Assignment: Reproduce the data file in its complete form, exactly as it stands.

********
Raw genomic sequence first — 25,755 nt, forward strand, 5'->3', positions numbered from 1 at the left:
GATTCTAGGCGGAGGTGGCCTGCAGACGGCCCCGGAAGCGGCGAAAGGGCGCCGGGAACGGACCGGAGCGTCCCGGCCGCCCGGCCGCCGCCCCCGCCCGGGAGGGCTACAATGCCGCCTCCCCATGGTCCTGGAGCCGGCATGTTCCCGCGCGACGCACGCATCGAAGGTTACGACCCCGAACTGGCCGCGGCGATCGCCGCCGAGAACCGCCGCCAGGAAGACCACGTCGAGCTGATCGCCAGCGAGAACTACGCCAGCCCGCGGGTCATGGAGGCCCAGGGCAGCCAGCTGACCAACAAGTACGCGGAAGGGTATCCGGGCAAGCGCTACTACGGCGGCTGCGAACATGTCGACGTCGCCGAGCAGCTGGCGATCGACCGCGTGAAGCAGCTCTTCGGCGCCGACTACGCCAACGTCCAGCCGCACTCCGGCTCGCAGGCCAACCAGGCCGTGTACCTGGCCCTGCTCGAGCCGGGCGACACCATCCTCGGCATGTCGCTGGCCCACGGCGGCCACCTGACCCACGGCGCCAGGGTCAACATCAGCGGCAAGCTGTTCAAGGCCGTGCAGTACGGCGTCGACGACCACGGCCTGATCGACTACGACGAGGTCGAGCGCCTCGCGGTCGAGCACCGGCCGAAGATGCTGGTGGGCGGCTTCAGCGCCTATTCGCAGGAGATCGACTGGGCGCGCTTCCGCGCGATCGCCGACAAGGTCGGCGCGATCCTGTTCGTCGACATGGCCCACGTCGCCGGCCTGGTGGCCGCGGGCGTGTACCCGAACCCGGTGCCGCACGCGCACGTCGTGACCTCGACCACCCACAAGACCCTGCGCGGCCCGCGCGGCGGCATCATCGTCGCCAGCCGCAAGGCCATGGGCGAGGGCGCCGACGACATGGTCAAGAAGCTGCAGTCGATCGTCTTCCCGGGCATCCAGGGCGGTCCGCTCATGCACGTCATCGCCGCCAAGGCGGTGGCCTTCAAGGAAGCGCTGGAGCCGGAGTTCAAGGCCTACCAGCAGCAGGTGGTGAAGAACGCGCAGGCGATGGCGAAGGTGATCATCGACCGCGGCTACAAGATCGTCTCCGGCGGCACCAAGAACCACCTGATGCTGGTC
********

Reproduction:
Raw genomic sequence first — 25,755 nt, forward strand, 5'->3', positions numbered from 1 at the left:
GATTCTAGGCGGAGGTGGCCTGCAGACGGCCCCGGAAGCGGCGAAAGGGCGCCGGGAACGGACCGGAGCGTCCCGGCCGCCCGGCCGCCGCCCCCGCCCGGGAGGGCTACAATGCCGCCTCCCCATGGTCCTGGAGCCGGCATGTTCCCGCGCGACGCACGCATCGAAGGTTACGACCCCGAACTGGCCGCGGCGATCGCCGCCGAGAACCGCCGCCAGGAAGACCACGTCGAGCTGATCGCCAGCGAGAACTACGCCAGCCCGCGGGTCATGGAGGCCCAGGGCAGCCAGCTGACCAACAAGTACGCGGAAGGGTATCCGGGCAAGCGCTACTACGGCGGCTGCGAACATGTCGACGTCGCCGAGCAGCTGGCGATCGACCGCGTGAAGCAGCTCTTCGGCGCCGACTACGCCAACGTCCAGCCGCACTCCGGCTCGCAGGCCAACCAGGCCGTGTACCTGGCCCTGCTCGAGCCGGGCGACACCATCCTCGGCATGTCGCTGGCCCACGGCGGCCACCTGACCCACGGCGCCAGGGTCAACATCAGCGGCAAGCTGTTCAAGGCCGTGCAGTACGGCGTCGACGACCACGGCCTGATCGACTACGACGAGGTCGAGCGCCTCGCGGTCGAGCACCGGCCGAAGATGCTGGTGGGCGGCTTCAGCGCCTATTCGCAGGAGATCGACTGGGCGCGCTTCCGCGCGATCGCCGACAAGGTCGGCGCGATCCTGTTCGTCGACATGGCCCACGTCGCCGGCCTGGTGGCCGCGGGCGTGTACCCGAACCCGGTGCCGCACGCGCACGTCGTGACCTCGACCACCCACAAGACCCTGCGCGGCCCGCGCGGCGGCATCATCGTCGCCAGCCGCAAGGCCATGGGCGAGGGCGCCGACGACATGGTCAAGAAGCTGCAGTCGATCGTCTTCCCGGGCATCCAGGGCGGTCCGCTCATGCACGTCATCGCCGCCAAGGCGGTGGCCTTCAAGGAAGCGCTGGAGCCGGAGTTCAAGGCCTACCAGCAGCAGGTGGTGAAGAACGCGCAGGCGATGGCGAAGGTGATCATCGACCGCGGCTACAAGATCGTCTCCGGCGGCACCAAGAACCACCTGATGCTGGTC